Infusing these attributes into your company's information infrastructure will transform it from being a mere blueprint for connecting existing information technologies to a dynamic web of information, tying together your intellectual capital, knowledge tools, core technologies, and external data sources (customers, suppliers, and partners.) This new information infrastructure will enable you to move from horizontal connections, from always playing catch-up with new application requirements, and from analyzing what has happened, to proactively and accurately assessing future needs, to being always prepared, and to leaping vertically and confidently into uncharted vistas.
So where do you start? The most important decision in the creation of this new infrastructure is the storage platform, the dynamic source of constantly flowing information that keeps the web of intellectual capital, tools, and technologies alive and growing in value. Following are a few guidelines for selecting storage that can serve as a key component of the new information infrastructure.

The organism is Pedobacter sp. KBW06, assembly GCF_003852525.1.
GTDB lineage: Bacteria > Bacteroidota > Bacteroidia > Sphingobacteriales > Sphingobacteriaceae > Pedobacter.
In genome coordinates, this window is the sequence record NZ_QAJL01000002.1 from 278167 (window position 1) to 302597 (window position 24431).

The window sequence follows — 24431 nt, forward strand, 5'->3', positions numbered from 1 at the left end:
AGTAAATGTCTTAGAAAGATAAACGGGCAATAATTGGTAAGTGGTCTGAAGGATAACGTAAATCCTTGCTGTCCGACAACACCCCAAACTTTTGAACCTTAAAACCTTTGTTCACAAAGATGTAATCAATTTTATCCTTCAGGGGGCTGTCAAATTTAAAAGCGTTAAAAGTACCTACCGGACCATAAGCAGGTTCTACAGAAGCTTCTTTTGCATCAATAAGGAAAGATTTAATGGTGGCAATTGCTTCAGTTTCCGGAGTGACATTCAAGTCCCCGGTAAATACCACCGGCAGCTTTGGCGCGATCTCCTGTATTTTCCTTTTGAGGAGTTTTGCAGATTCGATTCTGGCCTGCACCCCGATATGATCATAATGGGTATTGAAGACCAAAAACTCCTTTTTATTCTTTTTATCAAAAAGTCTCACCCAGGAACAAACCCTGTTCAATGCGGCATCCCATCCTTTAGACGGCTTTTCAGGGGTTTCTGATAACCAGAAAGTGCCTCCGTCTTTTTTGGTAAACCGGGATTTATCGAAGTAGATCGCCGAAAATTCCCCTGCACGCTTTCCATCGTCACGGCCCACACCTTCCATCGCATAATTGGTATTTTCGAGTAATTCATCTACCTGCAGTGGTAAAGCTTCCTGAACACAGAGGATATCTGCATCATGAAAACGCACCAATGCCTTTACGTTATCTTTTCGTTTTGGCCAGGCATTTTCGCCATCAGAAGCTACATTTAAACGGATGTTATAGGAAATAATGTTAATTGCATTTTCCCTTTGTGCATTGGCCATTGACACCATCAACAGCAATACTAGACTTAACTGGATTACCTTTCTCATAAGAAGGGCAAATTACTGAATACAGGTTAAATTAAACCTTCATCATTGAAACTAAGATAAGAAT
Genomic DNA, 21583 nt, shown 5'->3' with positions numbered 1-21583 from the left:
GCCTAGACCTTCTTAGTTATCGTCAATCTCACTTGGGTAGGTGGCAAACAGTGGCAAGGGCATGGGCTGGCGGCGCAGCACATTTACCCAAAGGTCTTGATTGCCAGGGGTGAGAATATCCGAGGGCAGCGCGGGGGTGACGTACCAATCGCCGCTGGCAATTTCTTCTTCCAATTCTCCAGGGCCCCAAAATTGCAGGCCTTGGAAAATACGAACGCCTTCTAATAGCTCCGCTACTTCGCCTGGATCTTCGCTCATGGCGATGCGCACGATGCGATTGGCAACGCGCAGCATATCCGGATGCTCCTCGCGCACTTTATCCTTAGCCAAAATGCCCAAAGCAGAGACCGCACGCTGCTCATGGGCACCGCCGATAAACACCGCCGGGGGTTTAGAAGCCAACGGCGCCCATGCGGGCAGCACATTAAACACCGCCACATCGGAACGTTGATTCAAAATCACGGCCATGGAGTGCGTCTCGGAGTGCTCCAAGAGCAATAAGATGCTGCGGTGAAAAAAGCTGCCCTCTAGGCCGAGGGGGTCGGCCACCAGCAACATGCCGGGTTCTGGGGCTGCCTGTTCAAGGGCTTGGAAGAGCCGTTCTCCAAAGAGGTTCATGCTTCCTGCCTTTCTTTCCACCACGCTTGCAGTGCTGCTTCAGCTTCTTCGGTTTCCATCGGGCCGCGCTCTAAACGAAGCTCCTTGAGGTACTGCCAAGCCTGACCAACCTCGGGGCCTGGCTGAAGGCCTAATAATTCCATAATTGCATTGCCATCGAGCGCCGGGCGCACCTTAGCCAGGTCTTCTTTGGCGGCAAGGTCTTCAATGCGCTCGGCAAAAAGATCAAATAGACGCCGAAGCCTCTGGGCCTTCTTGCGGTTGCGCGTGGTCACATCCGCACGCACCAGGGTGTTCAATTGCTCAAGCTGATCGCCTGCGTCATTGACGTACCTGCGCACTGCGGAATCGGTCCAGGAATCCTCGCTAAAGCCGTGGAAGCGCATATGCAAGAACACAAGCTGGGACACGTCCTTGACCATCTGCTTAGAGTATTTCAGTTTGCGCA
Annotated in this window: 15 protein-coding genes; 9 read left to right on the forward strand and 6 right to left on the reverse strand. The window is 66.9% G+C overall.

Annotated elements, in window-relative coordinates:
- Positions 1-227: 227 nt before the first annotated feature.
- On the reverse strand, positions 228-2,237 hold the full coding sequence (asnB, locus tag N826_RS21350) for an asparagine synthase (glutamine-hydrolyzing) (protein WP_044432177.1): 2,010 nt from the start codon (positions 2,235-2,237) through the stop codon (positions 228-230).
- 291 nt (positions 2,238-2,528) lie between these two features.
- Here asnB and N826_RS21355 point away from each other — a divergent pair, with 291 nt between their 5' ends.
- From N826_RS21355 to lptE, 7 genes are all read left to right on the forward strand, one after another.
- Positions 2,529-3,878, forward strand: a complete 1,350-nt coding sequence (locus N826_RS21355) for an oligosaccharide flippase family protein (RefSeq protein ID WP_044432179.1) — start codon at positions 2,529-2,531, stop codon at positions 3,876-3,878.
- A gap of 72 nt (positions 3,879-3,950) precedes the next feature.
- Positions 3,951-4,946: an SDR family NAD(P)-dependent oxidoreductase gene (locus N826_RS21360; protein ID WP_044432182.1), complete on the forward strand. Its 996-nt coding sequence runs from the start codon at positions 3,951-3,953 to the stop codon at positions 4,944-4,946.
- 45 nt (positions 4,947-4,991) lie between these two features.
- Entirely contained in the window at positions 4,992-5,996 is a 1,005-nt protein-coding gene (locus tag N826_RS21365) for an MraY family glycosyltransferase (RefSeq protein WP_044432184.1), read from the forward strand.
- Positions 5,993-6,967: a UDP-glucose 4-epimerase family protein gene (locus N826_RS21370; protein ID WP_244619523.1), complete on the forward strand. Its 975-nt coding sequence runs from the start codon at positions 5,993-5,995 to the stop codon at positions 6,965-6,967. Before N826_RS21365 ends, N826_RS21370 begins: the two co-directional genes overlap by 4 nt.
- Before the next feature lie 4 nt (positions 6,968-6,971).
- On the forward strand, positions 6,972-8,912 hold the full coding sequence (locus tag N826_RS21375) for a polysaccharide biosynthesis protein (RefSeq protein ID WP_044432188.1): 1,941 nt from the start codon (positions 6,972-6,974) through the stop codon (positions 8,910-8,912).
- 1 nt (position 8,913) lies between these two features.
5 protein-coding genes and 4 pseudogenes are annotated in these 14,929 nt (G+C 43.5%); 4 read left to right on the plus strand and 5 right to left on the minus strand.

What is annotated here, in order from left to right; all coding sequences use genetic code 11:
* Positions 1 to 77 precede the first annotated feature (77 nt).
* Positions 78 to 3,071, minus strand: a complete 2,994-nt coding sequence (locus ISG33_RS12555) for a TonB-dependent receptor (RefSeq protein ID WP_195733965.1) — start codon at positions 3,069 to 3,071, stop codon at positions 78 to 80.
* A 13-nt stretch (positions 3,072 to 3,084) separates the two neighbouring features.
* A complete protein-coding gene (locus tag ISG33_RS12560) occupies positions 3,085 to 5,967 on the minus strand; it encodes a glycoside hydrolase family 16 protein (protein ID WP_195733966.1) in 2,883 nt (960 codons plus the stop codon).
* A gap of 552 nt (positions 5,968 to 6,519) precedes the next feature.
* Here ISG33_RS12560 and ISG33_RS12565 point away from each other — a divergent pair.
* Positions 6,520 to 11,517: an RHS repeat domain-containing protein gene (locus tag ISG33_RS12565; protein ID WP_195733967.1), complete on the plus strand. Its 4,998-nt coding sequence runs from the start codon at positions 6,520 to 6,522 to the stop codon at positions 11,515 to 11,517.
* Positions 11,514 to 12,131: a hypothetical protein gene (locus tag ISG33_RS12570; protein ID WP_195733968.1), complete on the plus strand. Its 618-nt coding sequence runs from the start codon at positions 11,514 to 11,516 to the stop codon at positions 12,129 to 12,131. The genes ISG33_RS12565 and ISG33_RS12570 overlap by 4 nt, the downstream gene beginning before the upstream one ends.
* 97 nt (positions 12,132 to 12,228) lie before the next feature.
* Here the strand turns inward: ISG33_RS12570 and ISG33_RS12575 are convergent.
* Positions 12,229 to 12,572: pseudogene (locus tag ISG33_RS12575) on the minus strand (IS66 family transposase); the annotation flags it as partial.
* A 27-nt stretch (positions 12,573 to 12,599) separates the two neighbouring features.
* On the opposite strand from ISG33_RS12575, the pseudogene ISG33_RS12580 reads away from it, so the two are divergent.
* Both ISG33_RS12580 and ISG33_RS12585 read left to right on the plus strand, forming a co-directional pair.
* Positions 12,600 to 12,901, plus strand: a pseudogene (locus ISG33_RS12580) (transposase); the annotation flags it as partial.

How many languages does your storage platform speak? Is it seamlessly communicating with any technology (servers, hubs, and switches) that you have today or, even more important, that you may acquire in the future? A vendor concerned with the interoperability of its products typically performs testing, using its own interoperability laboratory or that of a qualified third party. Interoperability labs for storage product vendors, for example, should be testing not only device performance, but also compatibility with the widest possible range of servers, host bus adapters, switches, and hubs, and should be able to report in-depth results to an interested customer. As a rule, products should be tested to at least 150 percent of their performance ratings and across a sufficient range of application and I/O loads to produce meaningful capacity and interoperability measurements.